|The Girl in White|
|Directed by||John Sturges|
|Produced by||Armand Deutsch|
|Written by||Philip Stevenson|
Irmgard von Cube
|Based on||Bowery to Bellevue: The Story of New York's First Woman Ambulance Surgeon|
by Emily Dunning Barringer
|Music by||David Raksin|
|Edited by||Ferris Webster|
|Distributed by||Metro-Goldwyn-Mayer (USA)|
Her pregnant mother is in labor and in dire need of a doctor, but young Emily Dunning is new to the neighborhood and knows no one. When someone finally suggests a Dr. Yeomans, she is shocked to discover the doctor is a woman. It is the turn of the century in New York and times are changing, but as yet women are not being made welcome in the field of medicine. Emily is so impressed by Marie Yeomans that she decides to enroll in med school at Cornell.
Fellow student Ben Barringer is one of the few there who encourage Emily, and they also fall in love. Ben plans to continue his education at Harvard, but upsets Emily by asking her to abandon her studies and accompany him. Emily instead moves to New York, where she and Dr. Yeomans share an apartment. Hospitals deny her an internship until a reluctant Dr. Seth Pawling is persuaded to accept her, although he confines her mainly to ambulance duty. Ben, it turns out, has become an intern at the same hospital.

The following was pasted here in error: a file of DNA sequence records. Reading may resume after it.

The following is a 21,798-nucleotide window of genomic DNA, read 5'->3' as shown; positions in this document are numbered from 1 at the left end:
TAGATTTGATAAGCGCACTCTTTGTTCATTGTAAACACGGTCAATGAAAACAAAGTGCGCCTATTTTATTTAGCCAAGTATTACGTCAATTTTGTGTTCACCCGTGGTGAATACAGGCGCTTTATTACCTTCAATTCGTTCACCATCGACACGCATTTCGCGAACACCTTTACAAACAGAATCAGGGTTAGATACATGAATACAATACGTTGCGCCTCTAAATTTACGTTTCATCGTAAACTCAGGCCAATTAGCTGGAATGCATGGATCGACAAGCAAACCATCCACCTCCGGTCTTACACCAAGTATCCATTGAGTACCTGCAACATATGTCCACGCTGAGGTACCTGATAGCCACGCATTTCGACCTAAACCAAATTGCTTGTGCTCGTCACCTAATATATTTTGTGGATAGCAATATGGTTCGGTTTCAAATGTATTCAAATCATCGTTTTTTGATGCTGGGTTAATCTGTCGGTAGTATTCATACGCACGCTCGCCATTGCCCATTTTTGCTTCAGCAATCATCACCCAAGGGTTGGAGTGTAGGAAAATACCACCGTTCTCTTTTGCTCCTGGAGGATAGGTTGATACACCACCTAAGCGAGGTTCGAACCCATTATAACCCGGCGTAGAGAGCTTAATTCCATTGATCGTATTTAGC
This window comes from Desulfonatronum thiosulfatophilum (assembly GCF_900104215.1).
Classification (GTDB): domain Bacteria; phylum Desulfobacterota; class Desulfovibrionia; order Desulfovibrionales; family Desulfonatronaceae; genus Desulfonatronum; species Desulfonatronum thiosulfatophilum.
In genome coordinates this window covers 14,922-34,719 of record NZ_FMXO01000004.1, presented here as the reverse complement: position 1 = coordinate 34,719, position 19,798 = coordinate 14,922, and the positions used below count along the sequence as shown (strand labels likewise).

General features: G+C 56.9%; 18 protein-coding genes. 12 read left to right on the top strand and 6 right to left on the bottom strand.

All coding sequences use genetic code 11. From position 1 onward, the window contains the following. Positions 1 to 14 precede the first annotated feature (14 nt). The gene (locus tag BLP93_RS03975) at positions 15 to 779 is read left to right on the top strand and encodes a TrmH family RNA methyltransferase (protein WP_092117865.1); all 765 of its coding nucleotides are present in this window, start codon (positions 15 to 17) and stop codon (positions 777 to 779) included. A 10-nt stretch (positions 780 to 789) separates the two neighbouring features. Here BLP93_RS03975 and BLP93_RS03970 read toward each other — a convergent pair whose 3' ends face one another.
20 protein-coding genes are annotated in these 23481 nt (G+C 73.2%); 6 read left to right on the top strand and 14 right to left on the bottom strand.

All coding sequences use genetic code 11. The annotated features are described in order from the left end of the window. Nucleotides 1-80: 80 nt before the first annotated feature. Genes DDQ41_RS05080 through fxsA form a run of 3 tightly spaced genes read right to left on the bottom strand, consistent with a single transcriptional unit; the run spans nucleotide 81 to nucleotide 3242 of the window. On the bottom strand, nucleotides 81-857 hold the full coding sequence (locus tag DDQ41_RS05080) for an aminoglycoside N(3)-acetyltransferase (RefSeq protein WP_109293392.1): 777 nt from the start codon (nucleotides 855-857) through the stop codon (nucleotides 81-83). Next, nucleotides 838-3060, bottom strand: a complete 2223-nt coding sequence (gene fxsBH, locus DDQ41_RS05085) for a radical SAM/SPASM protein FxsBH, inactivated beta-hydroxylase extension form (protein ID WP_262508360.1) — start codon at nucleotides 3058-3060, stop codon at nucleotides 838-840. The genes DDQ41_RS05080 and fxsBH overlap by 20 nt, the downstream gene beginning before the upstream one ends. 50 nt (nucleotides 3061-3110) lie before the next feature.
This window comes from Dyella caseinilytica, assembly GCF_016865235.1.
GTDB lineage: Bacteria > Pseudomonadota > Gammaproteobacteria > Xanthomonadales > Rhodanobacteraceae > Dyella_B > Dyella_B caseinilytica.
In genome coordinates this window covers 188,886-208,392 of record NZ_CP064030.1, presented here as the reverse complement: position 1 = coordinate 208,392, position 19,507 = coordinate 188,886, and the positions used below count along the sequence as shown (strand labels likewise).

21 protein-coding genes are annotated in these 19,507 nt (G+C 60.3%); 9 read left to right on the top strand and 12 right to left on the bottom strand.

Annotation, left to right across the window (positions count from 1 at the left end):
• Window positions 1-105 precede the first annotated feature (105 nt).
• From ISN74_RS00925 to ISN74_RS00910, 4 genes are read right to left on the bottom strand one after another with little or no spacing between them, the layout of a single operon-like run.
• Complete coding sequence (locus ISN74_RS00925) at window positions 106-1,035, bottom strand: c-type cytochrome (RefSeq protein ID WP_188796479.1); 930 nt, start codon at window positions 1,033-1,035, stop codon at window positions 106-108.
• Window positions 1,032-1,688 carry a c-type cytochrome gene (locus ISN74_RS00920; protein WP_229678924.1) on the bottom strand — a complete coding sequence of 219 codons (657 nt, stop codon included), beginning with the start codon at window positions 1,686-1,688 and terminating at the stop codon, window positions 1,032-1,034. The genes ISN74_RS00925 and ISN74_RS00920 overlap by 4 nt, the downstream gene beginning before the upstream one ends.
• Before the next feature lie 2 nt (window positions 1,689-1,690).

A patient is pronounced dead prematurely by a Dr. Graham, but is resuscitated by Emily, who exhausts herself for hours in the process. A nurse informs the press of Emily's heroic act, irritating Graham but impressing Pawling, who recognizes her determination and skills. When a typhoid epidemic breaks out, the need for doctors is so great that Dr. Yeomans is asked to help. She, too, earns the respect of the hospital's men, just before her weak heart gives out. Ben is leaving for Paris to continue his work, but Emily heeds her friend's advice to have a personal life as well as a professional one, so she promises Ben that their careers will not keep them apart.
According to MGM records the film earned $904,000 in the US and Canada and $440,000 elsewhere resulting in a loss of $292,000.
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